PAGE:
Because we and others have shown that IL-6 (7, 16, 17, 27, 28) and IGF-I (29–31) are major growth and antiapoptotic factors in multiple myeloma, we next examined whether MLN120B could overcome the growth-stimulatory effects of these cytokines. U266 cells were cultured with 10 μmol/L MLN120B in the presence or absence of IL-6 or IGF-I (5 and 10 ng/mL) for 48 hours. Importantly, MLN120B almost completely abrogated the growth-stimulatory effect of these cytokines (Fig. 2C). TNF-α is known to stimulate both NF-κB and cell death signaling cascades. We therefore hypothesized that MLN120B could induce cytotoxicity triggered by TNF-α, by blocking NF-κB activity in M cells. When MM.1S cells were cultured with TNF-α (0.25 and 0.5 ng/mL) in the presence of MLN120B (10 μmol/L) for 48 hours, MLN120B significantly augmented TNF-α-induced cytotoxicity (Fig. 2D). Similar results were observed in INA6 cells (data not shown). These results show that MLN120B triggers growth inhibition, which is not overcome by growth and antiapoptotic factors (IL-6 or IGF-I).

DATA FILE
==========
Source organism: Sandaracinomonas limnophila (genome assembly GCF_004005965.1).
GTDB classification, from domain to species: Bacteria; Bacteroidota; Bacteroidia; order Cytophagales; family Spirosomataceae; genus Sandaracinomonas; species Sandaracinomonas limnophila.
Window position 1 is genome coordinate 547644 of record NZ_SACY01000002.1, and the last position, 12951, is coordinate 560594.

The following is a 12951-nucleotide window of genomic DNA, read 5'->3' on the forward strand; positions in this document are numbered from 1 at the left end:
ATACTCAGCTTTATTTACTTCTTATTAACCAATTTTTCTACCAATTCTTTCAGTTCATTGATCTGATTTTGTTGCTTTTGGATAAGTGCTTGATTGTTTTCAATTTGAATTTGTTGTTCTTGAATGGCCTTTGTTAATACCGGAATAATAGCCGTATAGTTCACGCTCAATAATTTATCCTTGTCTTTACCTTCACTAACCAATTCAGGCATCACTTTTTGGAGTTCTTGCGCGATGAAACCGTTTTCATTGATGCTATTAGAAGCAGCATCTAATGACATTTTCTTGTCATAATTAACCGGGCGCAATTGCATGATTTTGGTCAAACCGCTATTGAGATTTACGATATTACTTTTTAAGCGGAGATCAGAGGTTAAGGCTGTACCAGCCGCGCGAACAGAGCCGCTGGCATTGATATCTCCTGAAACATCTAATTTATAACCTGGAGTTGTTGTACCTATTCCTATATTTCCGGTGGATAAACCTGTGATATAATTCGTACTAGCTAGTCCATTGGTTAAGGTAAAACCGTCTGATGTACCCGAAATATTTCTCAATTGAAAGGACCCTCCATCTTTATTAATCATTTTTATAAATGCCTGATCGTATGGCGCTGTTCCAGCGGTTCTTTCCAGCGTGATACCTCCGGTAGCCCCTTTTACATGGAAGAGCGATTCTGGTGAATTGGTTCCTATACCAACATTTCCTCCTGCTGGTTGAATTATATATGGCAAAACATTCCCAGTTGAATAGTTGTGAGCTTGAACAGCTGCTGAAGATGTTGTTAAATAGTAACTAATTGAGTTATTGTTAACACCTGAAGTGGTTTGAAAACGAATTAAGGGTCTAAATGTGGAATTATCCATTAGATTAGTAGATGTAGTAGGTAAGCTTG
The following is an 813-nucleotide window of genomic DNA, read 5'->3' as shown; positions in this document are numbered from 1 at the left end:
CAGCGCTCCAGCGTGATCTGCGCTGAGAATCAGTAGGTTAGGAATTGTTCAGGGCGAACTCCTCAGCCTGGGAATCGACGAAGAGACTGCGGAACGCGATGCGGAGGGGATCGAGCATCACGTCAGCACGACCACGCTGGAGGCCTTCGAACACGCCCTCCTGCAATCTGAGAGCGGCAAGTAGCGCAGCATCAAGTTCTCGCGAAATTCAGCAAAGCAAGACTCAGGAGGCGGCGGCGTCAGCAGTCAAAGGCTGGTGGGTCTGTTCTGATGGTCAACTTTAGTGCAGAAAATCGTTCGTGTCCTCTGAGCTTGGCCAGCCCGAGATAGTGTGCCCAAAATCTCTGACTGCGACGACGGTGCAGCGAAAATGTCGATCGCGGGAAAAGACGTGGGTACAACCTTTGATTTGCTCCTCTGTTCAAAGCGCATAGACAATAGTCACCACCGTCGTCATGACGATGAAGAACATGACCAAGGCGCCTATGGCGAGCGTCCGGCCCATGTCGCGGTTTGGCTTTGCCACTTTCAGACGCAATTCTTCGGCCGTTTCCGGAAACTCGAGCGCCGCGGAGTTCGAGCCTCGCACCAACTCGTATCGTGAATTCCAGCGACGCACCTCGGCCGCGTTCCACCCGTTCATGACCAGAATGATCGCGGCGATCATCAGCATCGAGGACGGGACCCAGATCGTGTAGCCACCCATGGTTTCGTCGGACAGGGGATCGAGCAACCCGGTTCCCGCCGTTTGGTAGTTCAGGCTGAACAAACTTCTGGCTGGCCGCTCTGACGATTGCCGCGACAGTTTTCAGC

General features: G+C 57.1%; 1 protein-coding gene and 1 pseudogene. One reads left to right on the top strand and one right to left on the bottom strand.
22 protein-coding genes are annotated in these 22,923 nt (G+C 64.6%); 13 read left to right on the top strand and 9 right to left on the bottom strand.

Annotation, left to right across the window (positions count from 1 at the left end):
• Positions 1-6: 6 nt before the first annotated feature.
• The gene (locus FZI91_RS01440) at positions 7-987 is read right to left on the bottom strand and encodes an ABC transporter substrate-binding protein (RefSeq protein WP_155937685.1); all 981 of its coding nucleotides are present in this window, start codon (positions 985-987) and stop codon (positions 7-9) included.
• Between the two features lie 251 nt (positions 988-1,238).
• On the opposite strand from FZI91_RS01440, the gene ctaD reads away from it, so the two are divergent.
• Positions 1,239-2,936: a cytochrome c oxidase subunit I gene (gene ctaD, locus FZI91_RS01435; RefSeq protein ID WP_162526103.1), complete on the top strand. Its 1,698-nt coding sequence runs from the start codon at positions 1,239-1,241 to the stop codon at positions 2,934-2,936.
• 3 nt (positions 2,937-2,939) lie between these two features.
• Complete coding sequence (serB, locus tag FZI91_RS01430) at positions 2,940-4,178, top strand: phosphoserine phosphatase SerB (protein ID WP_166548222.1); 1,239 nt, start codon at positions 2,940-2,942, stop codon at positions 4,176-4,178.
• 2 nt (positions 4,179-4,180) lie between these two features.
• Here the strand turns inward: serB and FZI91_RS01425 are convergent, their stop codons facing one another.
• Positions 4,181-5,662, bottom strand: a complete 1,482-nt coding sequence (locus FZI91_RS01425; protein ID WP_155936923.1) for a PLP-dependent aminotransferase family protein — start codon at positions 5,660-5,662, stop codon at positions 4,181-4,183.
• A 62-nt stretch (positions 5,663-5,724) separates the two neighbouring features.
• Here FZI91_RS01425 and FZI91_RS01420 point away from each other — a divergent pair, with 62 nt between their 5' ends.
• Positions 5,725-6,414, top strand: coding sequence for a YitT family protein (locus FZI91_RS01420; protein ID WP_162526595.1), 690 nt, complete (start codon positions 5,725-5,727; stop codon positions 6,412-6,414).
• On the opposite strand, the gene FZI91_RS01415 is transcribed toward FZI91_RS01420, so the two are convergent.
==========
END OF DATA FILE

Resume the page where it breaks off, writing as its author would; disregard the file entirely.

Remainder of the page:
MLN120B enhances cytotoxicity of conventional (doxorubicin, melphalan, and dexamethasone) agents. We next examine whether MLN120B could enhance cytotoxicity of conventional therapies. RPMI 8226 (Fig. 3A) and INA6 (Fig. 3B) cells were cultured with doxorubicin (125 and 250 nmol/L), melphalan (5 and 10 μmol/L), or dexamethasone (125 and 250 nmol/L) for 48 hours in the presence (10 μmol/L) or absence of MLN120B. MTT assay at 48 hours revealed that doxorubicin, melphalan, and dexamethasone alone each significantly inhibited RPMI 8226 and INA6 cell growth in a dose-dependent fashion; moreover, MLN120B additively enhanced their growth-inhibitory effects. Importantly, no additive or synergistic effect of MLN120B with these agents was observed in MM.1S cells. This result was consistent with that MLN120B does not inhibit baseline NF-κB activity in this cell line. Freshly isolated tumor cells from bone marrow aspirates of multiple myeloma patients were also cultured with doxorubicin (250 nmol/L) or dexamethasone (500 nmol/L) in the presence or absence of MLN120B (5-20 μmol/L) for 48 hours. As is true in multiple myeloma cell lines, MLN120B augmented cytotoxicity of doxorubicin and dexamethasone in a dose-dependent fashion in primary tumor cells (Fig. 3C). These results indicate that inhibition of IKK activity enhances conventional agent-triggered cytotoxicity in both multiple myeloma cell lines and primary tumor cells.